As of 2016, a single-trip fare is just C$2.50 (under US$0.10).

In 2013 a new system of payment was introduced, which replaced cash with rechargeable cards, known as Tarjeta TUC and managed by MPESO. As of early 2016 most buses only accept cards; they carry a "solo tarjeta", or "solo TUC" placard in front. However some accept both cards and cash. Look for "pago mixto" on the front of the bus.

One of the purposes of introducing the payment card must have been to enable one-man operation. Managua's card-only bus have a one-person crew (just the driver), as opposed to buses elsewhere in the country (or on Managua's commuter routes, for that matter), which also have a driver's assistant who announces stops, collects fares, etc.

TUC cards can be bought at a number of places, e.g. at the AM/PM convenience stores, for C$50, and cash value can be added to them as needed. However, a card account is associated with a customer's name and the number of his identity document - and the identity document typically accepted for card purchase is the Nicaraguan national ID card (and not, for a example, a foreign passport). This may make purchasing a card difficult for a foreign visitor. If you don't have a card but want to board a card-only bus, you often can ask some other passenger to swipe his card for you, and reimburse him for the cost of the fare; or sometimes the driver would be glad to take your cash anyway. At some busy stops, you can see enterprising locals who sell card swipes to cardless passengers for twice the normal fare price (C$5 instead of 2.50); some even have little cardboard signs!

Besides the city buses proper (numbered routes), commuter buses that run between Managua and neighboring cities can be used to travel to points along their routes. For example, there are no city buses south of some point on Carretera a Masaya, but you can get a ride along this road on a Masaya- or Granada-bus (mostly originating/terminating at UCA or Roberto Huembes Market); typically, you'll be charged C$10.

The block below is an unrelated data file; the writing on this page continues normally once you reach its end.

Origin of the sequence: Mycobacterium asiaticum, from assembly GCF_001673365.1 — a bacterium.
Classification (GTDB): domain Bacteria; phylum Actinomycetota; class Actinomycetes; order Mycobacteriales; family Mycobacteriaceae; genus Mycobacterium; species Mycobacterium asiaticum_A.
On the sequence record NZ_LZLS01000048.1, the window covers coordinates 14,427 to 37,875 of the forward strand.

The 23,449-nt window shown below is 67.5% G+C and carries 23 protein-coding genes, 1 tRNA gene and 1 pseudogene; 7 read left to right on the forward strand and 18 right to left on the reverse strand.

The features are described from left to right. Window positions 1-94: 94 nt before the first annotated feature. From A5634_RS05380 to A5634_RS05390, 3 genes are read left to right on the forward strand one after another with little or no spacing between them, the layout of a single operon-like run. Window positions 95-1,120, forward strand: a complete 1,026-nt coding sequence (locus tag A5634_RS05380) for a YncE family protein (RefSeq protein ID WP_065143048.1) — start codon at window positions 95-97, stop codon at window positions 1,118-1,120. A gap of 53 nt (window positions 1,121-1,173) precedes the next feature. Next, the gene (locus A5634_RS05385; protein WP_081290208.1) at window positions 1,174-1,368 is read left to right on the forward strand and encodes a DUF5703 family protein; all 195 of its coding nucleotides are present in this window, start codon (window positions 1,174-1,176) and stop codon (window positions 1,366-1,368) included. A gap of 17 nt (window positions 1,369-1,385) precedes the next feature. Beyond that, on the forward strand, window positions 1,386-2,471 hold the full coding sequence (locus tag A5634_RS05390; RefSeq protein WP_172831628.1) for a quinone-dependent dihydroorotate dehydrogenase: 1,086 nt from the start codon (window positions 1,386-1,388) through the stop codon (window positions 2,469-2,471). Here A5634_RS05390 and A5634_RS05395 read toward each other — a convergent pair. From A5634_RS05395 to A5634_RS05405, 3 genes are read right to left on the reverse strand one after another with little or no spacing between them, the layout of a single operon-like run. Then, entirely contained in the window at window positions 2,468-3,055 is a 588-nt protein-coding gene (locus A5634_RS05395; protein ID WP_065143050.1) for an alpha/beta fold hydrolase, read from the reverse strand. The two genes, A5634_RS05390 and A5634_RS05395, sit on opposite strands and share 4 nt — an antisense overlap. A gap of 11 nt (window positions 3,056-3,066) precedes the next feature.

By taxi

There are two forms of Taxis in Managua: Collectivos and Privados (Collectives and Privates).

Before getting into a taxi, take a look at the license (usually in the windshield or a side window) and the number-plate. Some Nicaraguans have taken to messaging the license plate number of the taxi they are getting in to a friend and it is certainly not a bad idea to do that as a precaution. Stay away from taxis without a license or when you perceive anything to be fishy.


Managua Cathedral



If you do not have the time to go to Masaya for handicrafts, go to the Mercado Huembes where you will find everything from souvenirs to hammocks, and paintings. Ask anyone how to get there.


A good breakfast is Leche Agria - a homemade yogurt like drink. Look for signs advertising it in store fronts and pulperias. Put a little salt on it and eat it with tortilla.


There are tons of bars in the area south of the big BAC building downtown, find an abandoned place called Lacmiel and head east to find this zone.

Mozara-180 entrance fee-open bar till 2PM Saturday's

There are also a few bars and restaurants around ZONA HIPPOS. Woody's has good wings, Pirata's is a popular local restaurant/bar and Tercer Ojo is a more upscale resto-lounge with fusion cuisine. This area is west of the traffic light at Hilton Princess and La Union supermarket.

The "Zona Rosa" is an area with bars and restaurants that has sprung up in what was once a mostly residential area. It is located south of the BAC building. Highlights include Pharaoh's casino, Casa del Cafe, bars east of Lacmiel, la Casa del Baho restaurant, and Hipa Hipa bar.

Last but not least there are also bars and restaurants in the new "Zona Viva" in Galerias Santo Domingo


Stay safe



A full directory of foreign embassies is available at the city govenrment's site , or at the national government site, . While there is no single "diplomatic district" in Managua, many foreign missions are located fairly close to each other in Colinas, a neighborhood of large, well landscaped villas, a few blocks east of the km 8 - km 9 marks on Carretera a Masaya. A few others are around km 4-5 of the same Carretera a Masaya.

Some embassies are listed below, in English alphabetic order.